I Am Visible: the history of the Older Women’s Network

Cate Turner (left) at the Lane Cove Older Person’s March in October, 2019 (image Beverley Baker)

To mark the International Day of the Older Person Cate Turner had the idea of marching through her suburb carrying this banner. For almost 25 years Cate has been a member of the Older Women’s Network, and now holds positions on the organisation’s Sydney, NSW and National bodies, as well as the Lane Cove Council’s Age Friendly Committee. Cate is one of the remarkable women I have interviewed for my History Beyond the Classroom project. Cate is indomitable; she celebrated her 90th birthday last year with a trip to Paris with her nephew.

Pat Zinn from the OWN Aboriginal Support Circle at Boomalli Gallery (image Amanda Armstrong)

A few weeks later, I met Cate again at the Boomalli Indigenous Art Gallery in Leichhardt with an OWN group visiting the new Anarchy and Alchemy show. She’s also a member of OWN’s long running Aboriginal Support Circle. For twenty-five years, these women have been quietly working on reconciliation, driven by their motto: listen – learn – understand. Their unofficial leader is a poised and unassuming woman, Pat Zinn who is almost ninety. She experienced life under apartheid in South Africa, but defied the system by helping to set up preschools in black townships in Capetown. When she left South Africa in despair in 1991, Pat wanted to learn about Australia’s Indigenous culture in her new country, and the Older Women’s Network has been her vehicle. Pat Zinn’s story is one I have captured for the new website, in a section called ‘Stories’, a celebration of some of OWN’s long serving members.

The members of the group range from late fifties upwards, there are many in their eighties and some in their nineties who’ve been members for more than two decades. As I have discovered through recording their histories and documenting the achievements of the organisation, many women in this generation did it tough, and still face struggles with financial security, elder abuse and sheer invisibility. Nonetheless, they project a feisty spirit, great camaraderie and have learned much from each other.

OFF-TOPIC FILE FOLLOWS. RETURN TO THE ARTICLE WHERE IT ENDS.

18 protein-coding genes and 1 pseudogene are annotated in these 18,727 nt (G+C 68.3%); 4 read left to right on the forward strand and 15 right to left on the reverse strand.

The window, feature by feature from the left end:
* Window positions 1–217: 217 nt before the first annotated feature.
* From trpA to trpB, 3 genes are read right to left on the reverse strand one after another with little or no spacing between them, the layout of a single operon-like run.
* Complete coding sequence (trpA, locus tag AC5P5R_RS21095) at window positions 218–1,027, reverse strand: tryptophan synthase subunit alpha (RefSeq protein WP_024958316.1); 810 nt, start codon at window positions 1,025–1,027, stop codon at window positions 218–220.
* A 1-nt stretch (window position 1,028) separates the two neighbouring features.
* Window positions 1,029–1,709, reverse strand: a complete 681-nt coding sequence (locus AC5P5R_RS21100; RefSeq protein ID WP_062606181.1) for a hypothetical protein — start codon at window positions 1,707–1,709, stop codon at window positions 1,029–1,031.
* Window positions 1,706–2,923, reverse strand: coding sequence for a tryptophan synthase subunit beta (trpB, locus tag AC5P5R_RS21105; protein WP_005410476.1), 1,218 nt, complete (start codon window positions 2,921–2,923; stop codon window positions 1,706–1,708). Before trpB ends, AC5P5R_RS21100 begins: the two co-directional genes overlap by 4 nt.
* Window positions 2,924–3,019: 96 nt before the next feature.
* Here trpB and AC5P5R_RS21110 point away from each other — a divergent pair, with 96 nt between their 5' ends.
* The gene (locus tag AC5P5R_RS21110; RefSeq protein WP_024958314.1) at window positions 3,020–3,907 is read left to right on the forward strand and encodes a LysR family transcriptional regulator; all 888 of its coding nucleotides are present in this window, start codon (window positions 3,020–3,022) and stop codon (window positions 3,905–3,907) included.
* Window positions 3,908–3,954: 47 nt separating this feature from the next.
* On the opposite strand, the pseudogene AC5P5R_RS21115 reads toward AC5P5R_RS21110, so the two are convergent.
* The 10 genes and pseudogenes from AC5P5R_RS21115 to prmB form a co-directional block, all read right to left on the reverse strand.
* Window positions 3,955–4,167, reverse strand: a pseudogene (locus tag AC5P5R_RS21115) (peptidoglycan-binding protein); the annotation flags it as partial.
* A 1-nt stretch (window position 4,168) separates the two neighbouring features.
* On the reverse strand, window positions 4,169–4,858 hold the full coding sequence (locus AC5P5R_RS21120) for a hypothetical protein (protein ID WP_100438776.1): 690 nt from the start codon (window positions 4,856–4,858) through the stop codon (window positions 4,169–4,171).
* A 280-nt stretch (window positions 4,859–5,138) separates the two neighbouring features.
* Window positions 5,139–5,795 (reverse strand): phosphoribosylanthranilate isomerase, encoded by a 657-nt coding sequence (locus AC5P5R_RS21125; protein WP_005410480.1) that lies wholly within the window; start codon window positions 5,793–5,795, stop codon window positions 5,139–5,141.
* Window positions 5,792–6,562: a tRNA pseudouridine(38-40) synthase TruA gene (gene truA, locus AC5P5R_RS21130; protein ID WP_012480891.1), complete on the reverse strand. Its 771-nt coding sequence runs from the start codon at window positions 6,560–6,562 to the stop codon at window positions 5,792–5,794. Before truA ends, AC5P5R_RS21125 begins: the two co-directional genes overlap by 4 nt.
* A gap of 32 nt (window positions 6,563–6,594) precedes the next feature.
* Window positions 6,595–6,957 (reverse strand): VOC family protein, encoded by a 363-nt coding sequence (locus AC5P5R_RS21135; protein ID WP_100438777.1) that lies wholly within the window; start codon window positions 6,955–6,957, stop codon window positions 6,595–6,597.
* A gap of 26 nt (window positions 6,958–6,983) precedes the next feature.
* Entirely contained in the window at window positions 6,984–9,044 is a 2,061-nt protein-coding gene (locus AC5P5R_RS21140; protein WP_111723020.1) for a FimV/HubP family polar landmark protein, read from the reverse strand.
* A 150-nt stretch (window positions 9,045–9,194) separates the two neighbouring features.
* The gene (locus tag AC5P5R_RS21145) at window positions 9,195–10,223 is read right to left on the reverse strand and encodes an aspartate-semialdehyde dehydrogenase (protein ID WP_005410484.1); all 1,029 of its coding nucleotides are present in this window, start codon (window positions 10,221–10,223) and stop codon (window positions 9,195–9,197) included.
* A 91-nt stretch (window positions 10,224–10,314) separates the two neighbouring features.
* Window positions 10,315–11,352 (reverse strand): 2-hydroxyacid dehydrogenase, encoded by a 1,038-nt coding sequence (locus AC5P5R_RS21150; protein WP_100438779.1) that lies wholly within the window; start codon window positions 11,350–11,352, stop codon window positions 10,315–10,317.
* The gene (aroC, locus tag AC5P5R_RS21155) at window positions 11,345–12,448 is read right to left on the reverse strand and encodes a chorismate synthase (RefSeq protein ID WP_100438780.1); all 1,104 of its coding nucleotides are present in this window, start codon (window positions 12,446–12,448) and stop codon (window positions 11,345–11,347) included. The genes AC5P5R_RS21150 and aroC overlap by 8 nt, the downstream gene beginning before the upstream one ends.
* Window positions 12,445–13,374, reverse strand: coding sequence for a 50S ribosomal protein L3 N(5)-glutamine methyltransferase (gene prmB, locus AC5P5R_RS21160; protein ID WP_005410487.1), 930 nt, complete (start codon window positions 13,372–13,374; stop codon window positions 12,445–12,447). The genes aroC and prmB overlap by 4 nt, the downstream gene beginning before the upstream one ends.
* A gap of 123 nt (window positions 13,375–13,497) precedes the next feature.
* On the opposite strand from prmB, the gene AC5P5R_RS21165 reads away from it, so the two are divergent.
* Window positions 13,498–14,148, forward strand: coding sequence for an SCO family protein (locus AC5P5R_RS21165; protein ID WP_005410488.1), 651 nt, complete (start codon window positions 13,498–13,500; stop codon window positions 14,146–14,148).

As a generally unsung but active organisation, I want to demonstrate through the timeline of achievements and individual profiles that OWN has been at the forefront of many struggles affecting women, especially older women who largely missed out on the benefits of higher education, career choices and economic independence through equal pay and superannuation.

Barbara Malcolm of Illawarra OWN does Tai Chi every day (Amanda Armstrong)

The women I have interviewed embody these themes. Barbara Malcolm, aged 85 can recall the day in 1939 World War Two was declared, on the radio by Prime Minister Robert Menzies. But her young life was most affected by the divorce of her parents; her father leaving Barbara aged ten and three younger siblings in a small country town. She left school at thirteen to help her mother who worked overnights in a factory. Barbara has been at the forefront of launching and running wellness activities for women in the Illawarra for OWN, from Scottish dancing to Argentinian drumming and meditation. Cate Turner enjoyed a secondary education but teaching was one of the few careers open to her.  She switched to Human Resources roles, but despite many decades in senior positions has no superannuation or home ownership.

Having lost some long serving members in the past two years, there’s a sense of urgency in getting the stories of older members recorded. This is a work in progress, and the new comprehensive OWN site is unlikely to be completed by the deadline for this project, but it should be up and running by the end of 2019.  OWN would like to build the ‘Stories’ section to include many more profiles. These members’ stories could also feature in shorter formats on other OWN platforms such as their facebook page, twitter, and their regular newsletter.

This has been a personally enriching and rewarding project. It has attuned me to the importance of staying engaged and active during later life, and of giving back through volunteering. It has been a privilege to record the stories of these modest, good humoured and undervalued women, and their organisation that has done so much to put issues affecting older women on the agenda.

(Image Beverley Baker)

The Nightingale: Gender, Race and Troubled Histories on Screen: A symposium